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Australian Terrier

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Intelligent, lively and cheeky, the Australian terrier always leaves a lasting impression. Great pets but easily bored, they demand to be kept entertained but reward owners with plenty of laughs. They will chase cats and small animals which can be problematic for owners with other pets. However, they are good with children and can live almost anywhere.

Which breed group is the Australian terrier in?

Breed group: Terrier

Australian terrier breed history

A small dog with a rough coat, the Australian terrier is the descendent of similar dogs which were taken from the UK to Australia in the early 19th century. Possible forebears include the Cairn terrier, shorthaired Skye terrier, dandie dinmont terrier, Yorkshire terrier and Irish terrier. These dogs were primarily kept to control vermin.

The breed was developed in Australia from around 1820 and was officially recognised as a separate breed in 1850. It was originally referred to as the rough coated terrier but was given the name Australian terrier in 1892. The breed was recognised by the Kennel Club in 1933.

Australian terrier breed characteristics

A small but very sturdy working dog, The Australian terrier is long in proportion to its height with pricked ears and short tail. Blue and tan, solid sandy or solid red in colour, these dogs have harsh outer coats with a distinctive ruff and apron. Undercoats are short and soft. Aussies possess small, dark brown to black eyes and keen expressions. Their small, erect and pointed ears are set high on the skull yet well apart.

Aussies are big dogs in diminutive bodies. They are tenacious, independent and lively with a mischievous streak. They build strong bonds with humans, love playing and are almost never aggressive.  Aussies love to dig and possess a strong prey drive. They are smart and extremely confident but can be difficult to train as they bore of repetition.

  • Lifespan: 11-15 years
  • Height: up to 28cm
  • Weight: up to 7.3kg
  • Coarse outer coats
  • Soft undercoats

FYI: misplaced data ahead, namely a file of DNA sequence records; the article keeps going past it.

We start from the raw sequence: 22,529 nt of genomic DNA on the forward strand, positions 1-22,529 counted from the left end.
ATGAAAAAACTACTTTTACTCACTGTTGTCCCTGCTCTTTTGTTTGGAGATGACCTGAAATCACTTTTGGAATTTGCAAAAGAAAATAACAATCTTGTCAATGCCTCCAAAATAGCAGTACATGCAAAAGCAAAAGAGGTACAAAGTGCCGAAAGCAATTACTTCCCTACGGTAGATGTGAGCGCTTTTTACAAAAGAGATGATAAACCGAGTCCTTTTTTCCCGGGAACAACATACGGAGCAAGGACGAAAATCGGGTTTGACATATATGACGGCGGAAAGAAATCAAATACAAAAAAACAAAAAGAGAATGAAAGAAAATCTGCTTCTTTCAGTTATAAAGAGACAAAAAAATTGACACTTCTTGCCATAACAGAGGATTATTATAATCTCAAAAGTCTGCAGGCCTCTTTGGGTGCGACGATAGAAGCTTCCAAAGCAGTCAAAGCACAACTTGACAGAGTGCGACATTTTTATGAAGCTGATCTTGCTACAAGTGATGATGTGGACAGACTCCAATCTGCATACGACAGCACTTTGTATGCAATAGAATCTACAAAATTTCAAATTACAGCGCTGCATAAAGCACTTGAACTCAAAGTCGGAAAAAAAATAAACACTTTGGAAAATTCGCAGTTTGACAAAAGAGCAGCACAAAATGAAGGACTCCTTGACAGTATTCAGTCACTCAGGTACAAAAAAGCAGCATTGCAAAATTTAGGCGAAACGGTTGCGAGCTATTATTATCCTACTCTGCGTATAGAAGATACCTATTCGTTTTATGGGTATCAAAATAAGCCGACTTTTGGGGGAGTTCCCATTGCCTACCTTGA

• Blue and tan, solid sandy or solid red
  • Keen expression
  • Short tails
  • Dark eyes
  • Intelligent
  • Sturdy
  • Playful
  • Mischievous
  • Easily bored
  • Love to dog

Health issues with Australian terrier

Australian Terriers are generally healthy dogs, but like all breeds, they're prone to certain conditions and diseases as follows:

  • Patellar luxation.
  • Diabetes mellitus
  • Allergies
  • Cancer

What is the Australian terrier bred for?

Originally bred to kill vermin, these tenacious terriers are now primarily kept as pets.

What sort of owners does the Australian terrier suit?

Wonderful companions with big personalities, Aussies are good with children but incompatible with cats and other small pets. They are good choices for inexperienced owners so long as their training is fun rather than repetitious. They are easily bored and will lose interest in the task at hand if training isn’t entertaining. As they build strong bond with people, they need owners who are at home all day, but they require only a moderate amount of exercise and grooming.

Australian terriers are poor choices for anyone who takes pride in their garden as they need to play outdoors but love to dig. They are intelligent characters which relish human interaction and will inspire many laughs along the way. Aussies can live happily almost anywhere and are ideal for apartment living but must be given enough time to run around outdoors. Their working heritage ensures that they need to be kept entertained, otherwise they will get up to mischief in double quick time.


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